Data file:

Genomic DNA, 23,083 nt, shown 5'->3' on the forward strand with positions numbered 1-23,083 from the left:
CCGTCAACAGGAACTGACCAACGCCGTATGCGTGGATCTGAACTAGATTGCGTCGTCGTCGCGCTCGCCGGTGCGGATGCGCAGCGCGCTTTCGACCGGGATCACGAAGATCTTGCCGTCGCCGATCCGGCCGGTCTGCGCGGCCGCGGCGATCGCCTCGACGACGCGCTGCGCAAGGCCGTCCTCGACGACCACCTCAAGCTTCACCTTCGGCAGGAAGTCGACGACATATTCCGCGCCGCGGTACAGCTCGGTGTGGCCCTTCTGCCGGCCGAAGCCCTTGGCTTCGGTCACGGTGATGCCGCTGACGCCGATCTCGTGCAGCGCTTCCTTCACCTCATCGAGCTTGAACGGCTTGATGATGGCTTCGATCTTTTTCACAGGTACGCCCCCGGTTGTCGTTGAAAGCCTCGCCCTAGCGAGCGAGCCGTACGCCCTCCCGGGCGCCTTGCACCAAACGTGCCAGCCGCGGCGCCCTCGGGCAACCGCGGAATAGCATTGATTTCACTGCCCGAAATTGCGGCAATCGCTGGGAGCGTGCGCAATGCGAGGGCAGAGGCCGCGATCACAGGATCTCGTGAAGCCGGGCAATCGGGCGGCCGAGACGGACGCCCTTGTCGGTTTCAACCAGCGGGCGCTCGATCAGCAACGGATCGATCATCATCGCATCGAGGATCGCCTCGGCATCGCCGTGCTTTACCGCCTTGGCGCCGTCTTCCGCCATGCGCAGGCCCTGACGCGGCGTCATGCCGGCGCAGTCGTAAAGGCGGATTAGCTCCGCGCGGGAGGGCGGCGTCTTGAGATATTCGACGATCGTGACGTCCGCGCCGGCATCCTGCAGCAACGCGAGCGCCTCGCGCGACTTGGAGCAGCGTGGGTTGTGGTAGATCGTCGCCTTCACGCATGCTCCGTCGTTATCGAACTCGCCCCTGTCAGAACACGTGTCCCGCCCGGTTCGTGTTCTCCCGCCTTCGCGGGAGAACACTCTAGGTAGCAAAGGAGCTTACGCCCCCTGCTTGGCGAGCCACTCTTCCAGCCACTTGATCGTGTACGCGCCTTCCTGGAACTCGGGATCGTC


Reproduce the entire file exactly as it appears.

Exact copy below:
Genomic DNA, 23,083 nt, shown 5'->3' on the forward strand with positions numbered 1-23,083 from the left:
CCGTCAACAGGAACTGACCAACGCCGTATGCGTGGATCTGAACTAGATTGCGTCGTCGTCGCGCTCGCCGGTGCGGATGCGCAGCGCGCTTTCGACCGGGATCACGAAGATCTTGCCGTCGCCGATCCGGCCGGTCTGCGCGGCCGCGGCGATCGCCTCGACGACGCGCTGCGCAAGGCCGTCCTCGACGACCACCTCAAGCTTCACCTTCGGCAGGAAGTCGACGACATATTCCGCGCCGCGGTACAGCTCGGTGTGGCCCTTCTGCCGGCCGAAGCCCTTGGCTTCGGTCACGGTGATGCCGCTGACGCCGATCTCGTGCAGCGCTTCCTTCACCTCATCGAGCTTGAACGGCTTGATGATGGCTTCGATCTTTTTCACAGGTACGCCCCCGGTTGTCGTTGAAAGCCTCGCCCTAGCGAGCGAGCCGTACGCCCTCCCGGGCGCCTTGCACCAAACGTGCCAGCCGCGGCGCCCTCGGGCAACCGCGGAATAGCATTGATTTCACTGCCCGAAATTGCGGCAATCGCTGGGAGCGTGCGCAATGCGAGGGCAGAGGCCGCGATCACAGGATCTCGTGAAGCCGGGCAATCGGGCGGCCGAGACGGACGCCCTTGTCGGTTTCAACCAGCGGGCGCTCGATCAGCAACGGATCGATCATCATCGCATCGAGGATCGCCTCGGCATCGCCGTGCTTTACCGCCTTGGCGCCGTCTTCCGCCATGCGCAGGCCCTGACGCGGCGTCATGCCGGCGCAGTCGTAAAGGCGGATTAGCTCCGCGCGGGAGGGCGGCGTCTTGAGATATTCGACGATCGTGACGTCCGCGCCGGCATCCTGCAGCAACGCGAGCGCCTCGCGCGACTTGGAGCAGCGTGGGTTGTGGTAGATCGTCGCCTTCACGCATGCTCCGTCGTTATCGAACTCGCCCCTGTCAGAACACGTGTCCCGCCCGGTTCGTGTTCTCCCGCCTTCGCGGGAGAACACTCTAGGTAGCAAAGGAGCTTACGCCCCCTGCTTGGCGAGCCACTCTTCCAGCCACTTGATCGTGTACGCGCCTTCCTGGAACTCGGGATCGTC